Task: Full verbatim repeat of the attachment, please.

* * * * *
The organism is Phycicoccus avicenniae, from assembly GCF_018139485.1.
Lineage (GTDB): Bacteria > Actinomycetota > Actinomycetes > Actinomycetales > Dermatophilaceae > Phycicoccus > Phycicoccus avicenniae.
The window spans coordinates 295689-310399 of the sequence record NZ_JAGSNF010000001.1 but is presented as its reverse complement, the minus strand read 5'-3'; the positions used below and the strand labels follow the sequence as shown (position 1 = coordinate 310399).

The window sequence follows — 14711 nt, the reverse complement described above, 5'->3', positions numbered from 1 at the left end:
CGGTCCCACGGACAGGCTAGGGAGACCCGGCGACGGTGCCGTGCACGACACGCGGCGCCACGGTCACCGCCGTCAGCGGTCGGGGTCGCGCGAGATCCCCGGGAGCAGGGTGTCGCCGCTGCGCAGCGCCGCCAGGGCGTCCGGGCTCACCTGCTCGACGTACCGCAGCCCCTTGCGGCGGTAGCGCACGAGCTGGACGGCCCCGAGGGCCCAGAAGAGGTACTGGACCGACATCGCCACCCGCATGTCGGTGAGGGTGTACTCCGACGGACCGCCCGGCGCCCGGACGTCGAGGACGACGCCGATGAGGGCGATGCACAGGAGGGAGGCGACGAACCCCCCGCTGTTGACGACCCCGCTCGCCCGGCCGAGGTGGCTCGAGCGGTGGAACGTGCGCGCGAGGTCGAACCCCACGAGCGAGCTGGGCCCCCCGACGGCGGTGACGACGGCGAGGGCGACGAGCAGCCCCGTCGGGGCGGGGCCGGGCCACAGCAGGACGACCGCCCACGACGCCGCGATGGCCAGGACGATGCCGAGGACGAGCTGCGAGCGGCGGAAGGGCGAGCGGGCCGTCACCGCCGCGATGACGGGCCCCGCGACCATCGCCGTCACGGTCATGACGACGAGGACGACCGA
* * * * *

The organism is Phycicoccus avicenniae, from assembly GCF_018139485.1.
Lineage (GTDB): Bacteria > Actinomycetota > Actinomycetes > Actinomycetales > Dermatophilaceae > Phycicoccus > Phycicoccus avicenniae.
The window spans coordinates 295689-310399 of the sequence record NZ_JAGSNF010000001.1 but is presented as its reverse complement, the minus strand read 5'-3'; the positions used below and the strand labels follow the sequence as shown (position 1 = coordinate 310399).

The window sequence follows — 14711 nt, the reverse complement described above, 5'->3', positions numbered from 1 at the left end:
CGGTCCCACGGACAGGCTAGGGAGACCCGGCGACGGTGCCGTGCACGACACGCGGCGCCACGGTCACCGCCGTCAGCGGTCGGGGTCGCGCGAGATCCCCGGGAGCAGGGTGTCGCCGCTGCGCAGCGCCGCCAGGGCGTCCGGGCTCACCTGCTCGACGTACCGCAGCCCCTTGCGGCGGTAGCGCACGAGCTGGACGGCCCCGAGGGCCCAGAAGAGGTACTGGACCGACATCGCCACCCGCATGTCGGTGAGGGTGTACTCCGACGGACCGCCCGGCGCCCGGACGTCGAGGACGACGCCGATGAGGGCGATGCACAGGAGGGAGGCGACGAACCCCCCGCTGTTGACGACCCCGCTCGCCCGGCCGAGGTGGCTCGAGCGGTGGAACGTGCGCGCGAGGTCGAACCCCACGAGCGAGCTGGGCCCCCCGACGGCGGTGACGACGGCGAGGGCGACGAGCAGCCCCGTCGGGGCGGGGCCGGGCCACAGCAGGACGACCGCCCACGACGCCGCGATGGCCAGGACGATGCCGAGGACGAGCTGCGAGCGGCGGAAGGGCGAGCGGGCCGTCACCGCCGCGATGACGGGCCCCGCGACCATCGCCGTCACGGTCATGACGACGAGGACGACCGA